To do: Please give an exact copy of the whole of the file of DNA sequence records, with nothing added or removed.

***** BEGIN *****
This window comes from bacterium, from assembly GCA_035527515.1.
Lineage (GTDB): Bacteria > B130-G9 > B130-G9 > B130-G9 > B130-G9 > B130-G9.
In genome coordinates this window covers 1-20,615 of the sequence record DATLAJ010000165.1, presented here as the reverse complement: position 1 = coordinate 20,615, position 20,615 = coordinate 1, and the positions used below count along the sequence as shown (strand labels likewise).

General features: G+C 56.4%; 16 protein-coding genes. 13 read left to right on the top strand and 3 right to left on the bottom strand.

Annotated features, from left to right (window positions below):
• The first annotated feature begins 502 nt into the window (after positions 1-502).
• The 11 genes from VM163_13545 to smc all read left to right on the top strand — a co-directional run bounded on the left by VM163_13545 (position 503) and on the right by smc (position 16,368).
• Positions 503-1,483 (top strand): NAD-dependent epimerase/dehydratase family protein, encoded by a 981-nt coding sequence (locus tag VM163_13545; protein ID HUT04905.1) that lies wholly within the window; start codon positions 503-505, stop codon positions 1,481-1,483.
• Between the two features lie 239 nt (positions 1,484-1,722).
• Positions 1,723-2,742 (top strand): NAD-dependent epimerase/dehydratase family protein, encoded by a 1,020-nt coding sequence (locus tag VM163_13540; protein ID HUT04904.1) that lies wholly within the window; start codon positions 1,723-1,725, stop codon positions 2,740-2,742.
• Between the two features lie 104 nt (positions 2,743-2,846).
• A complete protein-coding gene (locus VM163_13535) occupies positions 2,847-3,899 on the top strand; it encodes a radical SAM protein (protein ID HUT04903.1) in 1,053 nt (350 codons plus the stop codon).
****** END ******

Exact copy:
This window comes from bacterium, from assembly GCA_035527515.1.
Lineage (GTDB): Bacteria > B130-G9 > B130-G9 > B130-G9 > B130-G9 > B130-G9.
In genome coordinates this window covers 1-20,615 of the sequence record DATLAJ010000165.1, presented here as the reverse complement: position 1 = coordinate 20,615, position 20,615 = coordinate 1, and the positions used below count along the sequence as shown (strand labels likewise).

General features: G+C 56.4%; 16 protein-coding genes. 13 read left to right on the top strand and 3 right to left on the bottom strand.

Annotated features, from left to right (window positions below):
• The first annotated feature begins 502 nt into the window (after positions 1-502).
• The 11 genes from VM163_13545 to smc all read left to right on the top strand — a co-directional run bounded on the left by VM163_13545 (position 503) and on the right by smc (position 16,368).
• Positions 503-1,483 (top strand): NAD-dependent epimerase/dehydratase family protein, encoded by a 981-nt coding sequence (locus tag VM163_13545; protein ID HUT04905.1) that lies wholly within the window; start codon positions 503-505, stop codon positions 1,481-1,483.
• Between the two features lie 239 nt (positions 1,484-1,722).
• Positions 1,723-2,742 (top strand): NAD-dependent epimerase/dehydratase family protein, encoded by a 1,020-nt coding sequence (locus tag VM163_13540; protein ID HUT04904.1) that lies wholly within the window; start codon positions 1,723-1,725, stop codon positions 2,740-2,742.
• Between the two features lie 104 nt (positions 2,743-2,846).
• A complete protein-coding gene (locus VM163_13535) occupies positions 2,847-3,899 on the top strand; it encodes a radical SAM protein (protein ID HUT04903.1) in 1,053 nt (350 codons plus the stop codon).